Top officials from WhatsApp, including chief operating officer Matthew Idema, met ministry of electronics and information technology (MeitY) secretary Ajay Sawhney, but it is not clear whether the government is satisfied with what the company is doing to curb fake and provocative content.
While WhatsApp officials apprised the government of its initiatives such as indicating whether a message has just been forwarded — WhatsApp is working on initiatives to allow these forwards to be authenticated by the police, among others — the government wants more. A senior official said that what the government actually needed was to know where the messages originated from. WhatsApp, however, has expressed its inability to provide such information.
A senior government official aware of the communication between the government and WhatsApp said that MeitY wants the messaging platform to devise ways to identify how such fake messages and content are being spread on the platform. “We have asked them to come out with solutions to identify how such content is spread so that law enforcement agencies can identify those antisocial elements that are spreading this,” he explained.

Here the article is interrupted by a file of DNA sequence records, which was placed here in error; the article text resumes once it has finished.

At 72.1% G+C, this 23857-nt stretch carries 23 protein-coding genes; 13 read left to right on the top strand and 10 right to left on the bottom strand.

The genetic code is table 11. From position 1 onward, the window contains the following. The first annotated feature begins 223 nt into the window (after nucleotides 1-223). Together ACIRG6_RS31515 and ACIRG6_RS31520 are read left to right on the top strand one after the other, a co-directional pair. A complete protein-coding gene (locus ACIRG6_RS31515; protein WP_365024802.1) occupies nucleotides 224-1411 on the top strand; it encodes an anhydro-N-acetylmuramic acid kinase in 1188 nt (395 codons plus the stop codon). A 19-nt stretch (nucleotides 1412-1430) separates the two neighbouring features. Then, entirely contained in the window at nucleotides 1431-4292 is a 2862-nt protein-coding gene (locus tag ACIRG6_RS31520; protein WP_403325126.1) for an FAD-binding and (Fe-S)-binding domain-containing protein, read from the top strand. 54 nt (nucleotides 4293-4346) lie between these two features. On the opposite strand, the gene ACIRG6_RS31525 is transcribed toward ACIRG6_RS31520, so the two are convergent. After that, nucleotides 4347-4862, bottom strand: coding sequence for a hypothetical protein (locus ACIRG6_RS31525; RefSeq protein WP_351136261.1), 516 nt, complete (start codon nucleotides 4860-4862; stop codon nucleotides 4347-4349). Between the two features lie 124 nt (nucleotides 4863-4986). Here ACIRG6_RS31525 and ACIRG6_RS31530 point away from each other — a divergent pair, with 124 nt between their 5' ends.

The government sent two notices to Whatsapp, one on July 3 and the other on July 19, asking the company to deploy more efforts on checking fake messages.
On July 20, WhatsApp, which has more than 200 million users in India, said it will restrict the number of people a message can be forwarded to — only five forwards will be allowed at a time. WhatsApp is also working on being able to indicate whether “news” being forwarded comes from suspicious links.
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